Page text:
By the way, testimonials and studies show that mornings are the best time for light therapy. So try to incorporate irradiation into your morning routine. You don't have to sit still in front of the lamp. You can go about many of your daily activities as normal, such as eating, reading, or working while you are receiving light.

Note: Guidelines and instructions are all well and good. But you know your body best. So if you notice that a longer irradiation has a better effect, then go ahead. And if you prefer to do the radiation in the evening, you can of course do that too. Just try out what works for you.

Bonus: Determine your chronotype

Every person has their own internal clock. And this determines the chronotype. Perhaps you have already noticed it yourself. Some people are more productive in the morning, others in the evening. But what is a chronotype?

According to psychologist Michael Breus, a distinction is made between the chronotypes bear, dolphin, lion and wolf. The bear corresponds to people who like to sleep a lot and also take a nap sometimes during the day. This type nevertheless arranges its day with the sun.

The chronotype dolphin is characterized by a light sleep. He wakes up frequently during the night - especially in the presence of light and noise. In addition, the dolphin often has problems falling asleep because he still broods in bed for a long time. While the chronotype dolphin is rather unproductive in the morning, he has his performance peak at noon. In the evening, the performance decreases sharply again.

If you can and want to hit the ground running right in the morning, you're probably a Leo. This chronotype gets up early and is immediately super fit. On the other hand, he has a blatant afternoon low. In the evening there can be more active phases again - but basically this chronotype likes to go to bed early.

That leaves the wolf. And he is - as you can probably imagine - a nocturnal chronotype. When the sun goes down and night falls, people with this chronotype really wake up. The darkness can't do anything to their mind. On the contrary, after sunset, wolves rev up and get a lot of work done. On the other hand, wolves are not early risers and - as soon as they really have to get out of bed - have a hard time getting up. Besides, a few hours have to pass before wolves wake up properly.

Maybe you find yourself in one of the above chronotypes? Then try to plan the use of the daylight lamp according to your type. As a wolf, you ideally benefit from morning irradiation. As a dolphin, you should avoid using daylight lamps in the evening. And as a lion, early evening irradiation may be worthwhile. As a bear, you are quite flexible as far as the time period for your light therapy is concerned.

If you find it difficult to determine your chronotype, ask yourself how you would organize your day if you had complete freedom of choice. In other words, independent of work and family commitments. There are also online tests that can help you determine your chronotype.

FAQ Daylight Lamps

Can daylight lamps produce vitamin D?

In Germany, 30.2% of adults have an insufficient supply of vitamin D. A sufficient supply is achieved by just 38.4% of adults. So there is a lack of sunlight. No wonder, then, that vitamin D status is subject to strong seasonal fluctuations.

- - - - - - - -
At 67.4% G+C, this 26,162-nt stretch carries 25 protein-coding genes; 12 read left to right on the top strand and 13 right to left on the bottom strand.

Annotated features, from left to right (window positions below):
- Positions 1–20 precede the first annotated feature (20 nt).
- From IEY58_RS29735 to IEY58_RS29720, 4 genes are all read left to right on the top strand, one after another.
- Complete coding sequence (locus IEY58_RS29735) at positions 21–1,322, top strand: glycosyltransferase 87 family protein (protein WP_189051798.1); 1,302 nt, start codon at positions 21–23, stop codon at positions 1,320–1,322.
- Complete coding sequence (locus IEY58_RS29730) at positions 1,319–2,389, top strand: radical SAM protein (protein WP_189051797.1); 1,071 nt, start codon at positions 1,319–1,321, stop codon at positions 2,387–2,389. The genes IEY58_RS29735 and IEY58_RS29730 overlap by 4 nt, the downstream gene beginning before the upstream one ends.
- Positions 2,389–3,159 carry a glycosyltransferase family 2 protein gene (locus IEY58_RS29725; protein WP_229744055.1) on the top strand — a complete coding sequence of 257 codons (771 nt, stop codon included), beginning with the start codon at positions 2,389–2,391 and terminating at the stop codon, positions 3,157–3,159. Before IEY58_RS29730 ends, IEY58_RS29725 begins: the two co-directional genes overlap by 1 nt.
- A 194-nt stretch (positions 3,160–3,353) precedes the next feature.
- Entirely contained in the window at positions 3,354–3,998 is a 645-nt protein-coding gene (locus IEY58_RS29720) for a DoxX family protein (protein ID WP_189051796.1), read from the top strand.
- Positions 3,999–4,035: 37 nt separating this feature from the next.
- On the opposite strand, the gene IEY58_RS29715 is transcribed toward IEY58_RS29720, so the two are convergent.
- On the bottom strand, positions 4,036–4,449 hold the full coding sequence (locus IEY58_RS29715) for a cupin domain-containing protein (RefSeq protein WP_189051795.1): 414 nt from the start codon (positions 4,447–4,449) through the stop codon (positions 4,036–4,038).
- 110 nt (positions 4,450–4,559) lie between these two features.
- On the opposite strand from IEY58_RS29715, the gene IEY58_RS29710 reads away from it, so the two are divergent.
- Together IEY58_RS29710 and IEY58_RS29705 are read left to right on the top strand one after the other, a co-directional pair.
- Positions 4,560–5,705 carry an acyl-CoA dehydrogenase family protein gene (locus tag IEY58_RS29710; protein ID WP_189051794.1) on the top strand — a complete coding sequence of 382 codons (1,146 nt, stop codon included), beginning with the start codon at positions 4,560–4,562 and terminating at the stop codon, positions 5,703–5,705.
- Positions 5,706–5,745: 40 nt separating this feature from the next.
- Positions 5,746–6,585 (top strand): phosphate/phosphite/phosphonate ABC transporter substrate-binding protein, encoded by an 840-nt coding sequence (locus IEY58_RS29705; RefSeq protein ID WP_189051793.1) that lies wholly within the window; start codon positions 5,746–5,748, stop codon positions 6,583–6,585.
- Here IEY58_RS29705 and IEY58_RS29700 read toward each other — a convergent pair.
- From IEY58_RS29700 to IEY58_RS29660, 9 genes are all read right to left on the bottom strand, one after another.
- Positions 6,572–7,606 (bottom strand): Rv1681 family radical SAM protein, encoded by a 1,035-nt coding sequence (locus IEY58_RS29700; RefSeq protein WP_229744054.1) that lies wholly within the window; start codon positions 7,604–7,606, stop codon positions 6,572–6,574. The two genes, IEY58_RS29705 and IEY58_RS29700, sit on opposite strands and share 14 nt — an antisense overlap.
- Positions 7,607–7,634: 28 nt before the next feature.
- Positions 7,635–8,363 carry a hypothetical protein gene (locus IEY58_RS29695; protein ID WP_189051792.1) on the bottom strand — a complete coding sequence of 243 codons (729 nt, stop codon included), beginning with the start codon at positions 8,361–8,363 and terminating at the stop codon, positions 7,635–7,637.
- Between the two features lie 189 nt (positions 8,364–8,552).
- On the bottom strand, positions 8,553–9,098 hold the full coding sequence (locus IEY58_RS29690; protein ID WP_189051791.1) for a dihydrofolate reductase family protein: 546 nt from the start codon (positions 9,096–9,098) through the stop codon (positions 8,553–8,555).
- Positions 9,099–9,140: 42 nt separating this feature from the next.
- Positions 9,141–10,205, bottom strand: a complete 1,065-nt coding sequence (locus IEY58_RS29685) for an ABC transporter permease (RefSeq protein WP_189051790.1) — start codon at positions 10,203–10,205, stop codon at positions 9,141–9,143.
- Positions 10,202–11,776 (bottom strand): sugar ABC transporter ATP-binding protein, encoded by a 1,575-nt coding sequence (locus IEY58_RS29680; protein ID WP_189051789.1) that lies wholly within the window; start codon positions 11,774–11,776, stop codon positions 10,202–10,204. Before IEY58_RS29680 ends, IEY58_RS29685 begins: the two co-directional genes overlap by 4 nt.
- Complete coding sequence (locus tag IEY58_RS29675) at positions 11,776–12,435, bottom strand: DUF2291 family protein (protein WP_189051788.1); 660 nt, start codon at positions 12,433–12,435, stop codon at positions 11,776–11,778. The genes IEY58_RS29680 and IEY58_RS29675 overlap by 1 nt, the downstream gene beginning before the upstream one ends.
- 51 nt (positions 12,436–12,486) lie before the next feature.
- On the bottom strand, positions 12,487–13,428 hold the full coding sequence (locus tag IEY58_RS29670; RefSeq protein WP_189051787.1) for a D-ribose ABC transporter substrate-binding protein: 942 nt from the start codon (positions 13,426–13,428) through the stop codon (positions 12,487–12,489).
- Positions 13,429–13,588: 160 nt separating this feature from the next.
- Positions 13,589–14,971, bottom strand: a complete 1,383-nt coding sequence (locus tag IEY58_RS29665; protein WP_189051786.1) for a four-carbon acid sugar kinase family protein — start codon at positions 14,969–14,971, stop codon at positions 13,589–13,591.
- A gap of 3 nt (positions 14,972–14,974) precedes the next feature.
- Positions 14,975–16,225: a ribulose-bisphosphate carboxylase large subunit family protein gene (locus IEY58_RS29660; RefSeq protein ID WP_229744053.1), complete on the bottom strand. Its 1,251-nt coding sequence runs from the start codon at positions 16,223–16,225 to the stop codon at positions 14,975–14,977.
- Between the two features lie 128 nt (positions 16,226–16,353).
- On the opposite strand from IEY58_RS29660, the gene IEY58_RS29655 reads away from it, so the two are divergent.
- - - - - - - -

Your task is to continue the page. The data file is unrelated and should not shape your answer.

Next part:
Seasonal fluctuations Vitamin D

Source: JoHM_2016_02_ernaehrung4.pdf (Martina Rabenberg, Gert B.M. Mensink).

Can a daylight lamp help with vitamin D deficiency?

Unfortunately, no. Ultraviolet light (UV-B) is needed for the synthesis of vitamin D. This does not occur with light therapy. To get UV-B radiation, you really need to expose yourself to real sunlight.

I have trouble falling asleep - when should I use a daylight lamp?

Problems falling asleep are often due to too little melatonin in the body. The blue light from TV, PC and smartphone screens inhibits the release of this hormone. And that can be fatal, because: Melatonin regulates your internal clock.

Daylight lamps have the same effect as the blue light of displays. If you expose yourself to the light of a daylight lamp too late in the evening - or even shortly before going to bed - you fool your body into thinking it's daytime. And thus wake it up.

For you, this means: Ideally, do not use the daylight lamp in the evening. And certainly not shortly before going to bed. Then your problems falling asleep will hopefully decrease. Tip: Wear Blueblocker glasses two hours before bedtime to signal to your brain that it's time to go to sleep soon.

Are there any side effects when using a daylight lamp?

Side effects are very rare when using a daylight lamp. However, the use of such lamps can cause discomfort. First of all, headaches, burning and dry eyes or reddening of the skin.

If you experience any of the above side effects when starting light therapy - or any other side effects - you don't have to banish your daylight lamp. You can avoid the discomfort with a few easy-to-implement tips. Shorten the time of irradiation. Choose a different time of day to use your daylight lamp. And use humidifiers.

2 comments

  • How much power does the Luce ring light consume?
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    Lichtblock replied:
    Hi Stefi, with our consumption meter, the real consumption of the red light is 12.7W at the highest level and the consumption of the daylight is 18.5W. We wish you a happy new year! Greetings, your Lichtblock team

    Stefi
  • How much lux is your daylight lamp? Thanks and LG
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    Lichtblock replied:
    Hi Gabi, thanks for your question! The daylight mode of our ring light measures about 10000 lux at 10 cm distance and about 2500 lux at 40 cm. We like to use the mode in the morning to wake up faster. Best regards, your Lichtblock team

    Gabi